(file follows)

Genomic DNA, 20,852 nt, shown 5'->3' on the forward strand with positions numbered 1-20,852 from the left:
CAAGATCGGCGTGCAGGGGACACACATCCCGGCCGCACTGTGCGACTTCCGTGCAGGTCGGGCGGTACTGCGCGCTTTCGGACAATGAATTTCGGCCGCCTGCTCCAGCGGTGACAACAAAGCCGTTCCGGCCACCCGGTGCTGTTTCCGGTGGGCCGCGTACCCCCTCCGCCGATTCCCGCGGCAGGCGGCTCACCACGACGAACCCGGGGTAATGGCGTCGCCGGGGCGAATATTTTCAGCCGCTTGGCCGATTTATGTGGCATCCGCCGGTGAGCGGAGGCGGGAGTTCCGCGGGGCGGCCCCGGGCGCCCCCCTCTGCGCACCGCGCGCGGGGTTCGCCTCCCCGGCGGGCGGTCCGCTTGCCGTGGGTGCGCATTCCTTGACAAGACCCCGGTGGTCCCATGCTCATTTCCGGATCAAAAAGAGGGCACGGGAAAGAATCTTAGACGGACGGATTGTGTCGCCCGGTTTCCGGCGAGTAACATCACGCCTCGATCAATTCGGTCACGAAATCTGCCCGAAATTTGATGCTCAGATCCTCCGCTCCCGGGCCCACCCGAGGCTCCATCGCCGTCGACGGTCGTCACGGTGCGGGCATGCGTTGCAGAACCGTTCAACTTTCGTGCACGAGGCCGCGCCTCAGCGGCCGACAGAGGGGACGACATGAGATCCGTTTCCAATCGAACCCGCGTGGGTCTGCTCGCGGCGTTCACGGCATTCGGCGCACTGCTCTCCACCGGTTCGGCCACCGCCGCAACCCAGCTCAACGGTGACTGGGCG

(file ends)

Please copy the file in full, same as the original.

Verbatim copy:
Genomic DNA, 20,852 nt, shown 5'->3' on the forward strand with positions numbered 1-20,852 from the left:
CAAGATCGGCGTGCAGGGGACACACATCCCGGCCGCACTGTGCGACTTCCGTGCAGGTCGGGCGGTACTGCGCGCTTTCGGACAATGAATTTCGGCCGCCTGCTCCAGCGGTGACAACAAAGCCGTTCCGGCCACCCGGTGCTGTTTCCGGTGGGCCGCGTACCCCCTCCGCCGATTCCCGCGGCAGGCGGCTCACCACGACGAACCCGGGGTAATGGCGTCGCCGGGGCGAATATTTTCAGCCGCTTGGCCGATTTATGTGGCATCCGCCGGTGAGCGGAGGCGGGAGTTCCGCGGGGCGGCCCCGGGCGCCCCCCTCTGCGCACCGCGCGCGGGGTTCGCCTCCCCGGCGGGCGGTCCGCTTGCCGTGGGTGCGCATTCCTTGACAAGACCCCGGTGGTCCCATGCTCATTTCCGGATCAAAAAGAGGGCACGGGAAAGAATCTTAGACGGACGGATTGTGTCGCCCGGTTTCCGGCGAGTAACATCACGCCTCGATCAATTCGGTCACGAAATCTGCCCGAAATTTGATGCTCAGATCCTCCGCTCCCGGGCCCACCCGAGGCTCCATCGCCGTCGACGGTCGTCACGGTGCGGGCATGCGTTGCAGAACCGTTCAACTTTCGTGCACGAGGCCGCGCCTCAGCGGCCGACAGAGGGGACGACATGAGATCCGTTTCCAATCGAACCCGCGTGGGTCTGCTCGCGGCGTTCACGGCATTCGGCGCACTGCTCTCCACCGGTTCGGCCACCGCCGCAACCCAGCTCAACGGTGACTGGGCG